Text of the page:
Awards & Engraving

January '20

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Page 29 of 84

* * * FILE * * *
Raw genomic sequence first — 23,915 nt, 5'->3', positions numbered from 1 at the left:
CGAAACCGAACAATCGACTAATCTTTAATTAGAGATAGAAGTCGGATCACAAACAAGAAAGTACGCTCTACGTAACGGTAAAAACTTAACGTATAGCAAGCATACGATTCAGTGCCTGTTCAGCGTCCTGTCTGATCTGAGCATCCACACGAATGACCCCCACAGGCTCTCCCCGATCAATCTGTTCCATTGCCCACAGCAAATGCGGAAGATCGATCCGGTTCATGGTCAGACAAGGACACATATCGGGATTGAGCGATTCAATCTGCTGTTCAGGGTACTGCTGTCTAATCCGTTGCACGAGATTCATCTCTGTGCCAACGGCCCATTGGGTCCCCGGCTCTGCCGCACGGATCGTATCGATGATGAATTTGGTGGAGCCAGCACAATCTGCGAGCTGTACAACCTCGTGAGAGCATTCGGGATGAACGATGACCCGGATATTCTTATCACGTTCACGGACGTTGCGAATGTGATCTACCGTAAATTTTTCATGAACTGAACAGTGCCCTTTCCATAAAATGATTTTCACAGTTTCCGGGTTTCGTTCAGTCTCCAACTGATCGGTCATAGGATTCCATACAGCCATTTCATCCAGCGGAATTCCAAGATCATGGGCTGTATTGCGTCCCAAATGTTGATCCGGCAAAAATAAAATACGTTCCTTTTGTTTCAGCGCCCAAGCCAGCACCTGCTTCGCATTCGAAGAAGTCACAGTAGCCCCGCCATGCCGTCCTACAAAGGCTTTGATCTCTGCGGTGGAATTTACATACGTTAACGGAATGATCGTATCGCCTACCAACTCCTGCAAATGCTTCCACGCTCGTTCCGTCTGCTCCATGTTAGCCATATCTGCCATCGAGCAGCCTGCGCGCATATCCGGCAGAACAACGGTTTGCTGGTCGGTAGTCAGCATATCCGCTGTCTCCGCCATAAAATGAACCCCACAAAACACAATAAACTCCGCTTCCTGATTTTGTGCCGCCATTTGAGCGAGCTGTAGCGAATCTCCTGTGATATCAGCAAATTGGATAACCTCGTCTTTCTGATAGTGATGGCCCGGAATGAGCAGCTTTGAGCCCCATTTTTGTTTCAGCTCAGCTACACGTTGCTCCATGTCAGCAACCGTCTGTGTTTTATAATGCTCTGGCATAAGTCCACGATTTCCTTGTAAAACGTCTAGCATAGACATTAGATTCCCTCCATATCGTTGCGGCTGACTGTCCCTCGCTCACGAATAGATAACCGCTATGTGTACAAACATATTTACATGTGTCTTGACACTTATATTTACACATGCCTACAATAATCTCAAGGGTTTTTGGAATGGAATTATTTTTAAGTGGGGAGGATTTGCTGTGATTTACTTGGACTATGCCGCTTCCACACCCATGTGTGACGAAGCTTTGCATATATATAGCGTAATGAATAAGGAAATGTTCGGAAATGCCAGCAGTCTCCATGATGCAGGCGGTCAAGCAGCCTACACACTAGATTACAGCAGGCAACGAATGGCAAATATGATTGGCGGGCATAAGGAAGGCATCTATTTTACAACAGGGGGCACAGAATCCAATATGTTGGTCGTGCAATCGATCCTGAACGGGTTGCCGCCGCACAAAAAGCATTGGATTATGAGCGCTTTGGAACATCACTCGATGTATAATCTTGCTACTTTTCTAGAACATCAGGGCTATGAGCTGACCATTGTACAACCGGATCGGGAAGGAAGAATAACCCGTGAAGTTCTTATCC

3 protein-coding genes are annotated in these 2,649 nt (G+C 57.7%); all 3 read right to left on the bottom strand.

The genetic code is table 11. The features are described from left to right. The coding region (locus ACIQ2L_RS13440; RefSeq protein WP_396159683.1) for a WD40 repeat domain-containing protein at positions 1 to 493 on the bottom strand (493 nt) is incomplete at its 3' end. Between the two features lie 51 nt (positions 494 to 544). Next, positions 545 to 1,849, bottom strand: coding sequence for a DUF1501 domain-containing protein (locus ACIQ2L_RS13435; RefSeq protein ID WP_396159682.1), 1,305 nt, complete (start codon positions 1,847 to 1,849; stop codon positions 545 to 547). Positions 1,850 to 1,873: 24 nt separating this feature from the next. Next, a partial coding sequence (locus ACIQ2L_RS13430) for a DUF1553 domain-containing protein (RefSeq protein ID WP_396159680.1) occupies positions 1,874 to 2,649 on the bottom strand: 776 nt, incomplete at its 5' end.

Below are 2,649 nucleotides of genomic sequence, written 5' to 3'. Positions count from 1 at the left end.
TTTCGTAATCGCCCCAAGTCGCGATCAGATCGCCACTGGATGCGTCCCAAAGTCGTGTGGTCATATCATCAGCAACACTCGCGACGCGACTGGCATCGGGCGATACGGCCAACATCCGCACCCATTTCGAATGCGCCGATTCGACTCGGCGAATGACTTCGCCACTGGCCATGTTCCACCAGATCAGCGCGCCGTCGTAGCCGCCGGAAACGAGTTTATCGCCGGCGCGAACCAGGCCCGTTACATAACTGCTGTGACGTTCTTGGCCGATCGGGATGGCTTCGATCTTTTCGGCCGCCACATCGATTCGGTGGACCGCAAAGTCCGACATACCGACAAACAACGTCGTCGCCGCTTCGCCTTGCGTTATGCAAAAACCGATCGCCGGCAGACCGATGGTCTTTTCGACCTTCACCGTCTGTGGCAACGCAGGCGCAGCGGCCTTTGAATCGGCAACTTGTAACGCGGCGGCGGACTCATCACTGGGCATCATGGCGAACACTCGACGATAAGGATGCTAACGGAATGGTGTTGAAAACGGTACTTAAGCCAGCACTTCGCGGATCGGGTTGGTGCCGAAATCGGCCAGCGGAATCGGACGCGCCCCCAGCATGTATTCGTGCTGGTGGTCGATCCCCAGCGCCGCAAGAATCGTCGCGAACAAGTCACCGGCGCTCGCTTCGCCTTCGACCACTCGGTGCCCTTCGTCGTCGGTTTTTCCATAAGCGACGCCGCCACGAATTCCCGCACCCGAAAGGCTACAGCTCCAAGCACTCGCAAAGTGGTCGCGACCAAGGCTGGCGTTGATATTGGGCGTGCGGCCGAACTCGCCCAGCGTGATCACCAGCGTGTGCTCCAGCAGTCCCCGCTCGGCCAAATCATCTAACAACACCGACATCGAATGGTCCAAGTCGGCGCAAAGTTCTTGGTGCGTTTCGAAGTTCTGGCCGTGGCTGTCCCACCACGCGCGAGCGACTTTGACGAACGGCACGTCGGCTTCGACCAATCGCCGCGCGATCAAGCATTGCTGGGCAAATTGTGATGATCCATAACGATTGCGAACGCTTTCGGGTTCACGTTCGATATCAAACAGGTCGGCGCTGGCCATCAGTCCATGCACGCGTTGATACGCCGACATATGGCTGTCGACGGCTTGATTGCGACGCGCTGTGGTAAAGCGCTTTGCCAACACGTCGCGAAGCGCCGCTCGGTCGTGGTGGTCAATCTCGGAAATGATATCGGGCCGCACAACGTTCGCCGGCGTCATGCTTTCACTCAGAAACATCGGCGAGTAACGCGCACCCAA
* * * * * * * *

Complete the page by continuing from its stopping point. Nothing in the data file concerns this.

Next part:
A&E JANUARY 2020 • 27 A&E JANUARY 2020 • 27 Sales & Marketing to the different products we make. Each company is unique as I said, but at the core, we want to know what our consumables and labor are, plus a few other areas like the waste, inventory costs, and overhead. If you have been in business for some time and have done a great job of tracking, this is no problem to figure out. For example, take what you paid for ink and paper over a set amount of time, then take the total square inches of jobs you produced during that time (square inch of the size of product produced, times the number of times produced) and you have your paper and ink cost. What? You did not track that? You have a business to run or you are new to this? You are in the majority, so do not fear, and honestly, you might not even need to go to the lengths above. We need to factor in everything, but as long as we shoot high, going with a rounder number will do for most of us. We are in a perceived-value industry, so unless you are trading nickels and trying to be the low-price leader, we can estimate in certain areas and still have a profitable business. A SIMPLE FORMULA Yes, each company is different, but let me share a formula I have used with my consulting clients. These numbers are real numbers, and you might be able to do better or worse depending on your company. I'll use an 11-ounce coffee mug as an example, and the assumption is we are using a popular industry desktop sublima- You never want to find out the hard way that your costs are way more than you are charging.

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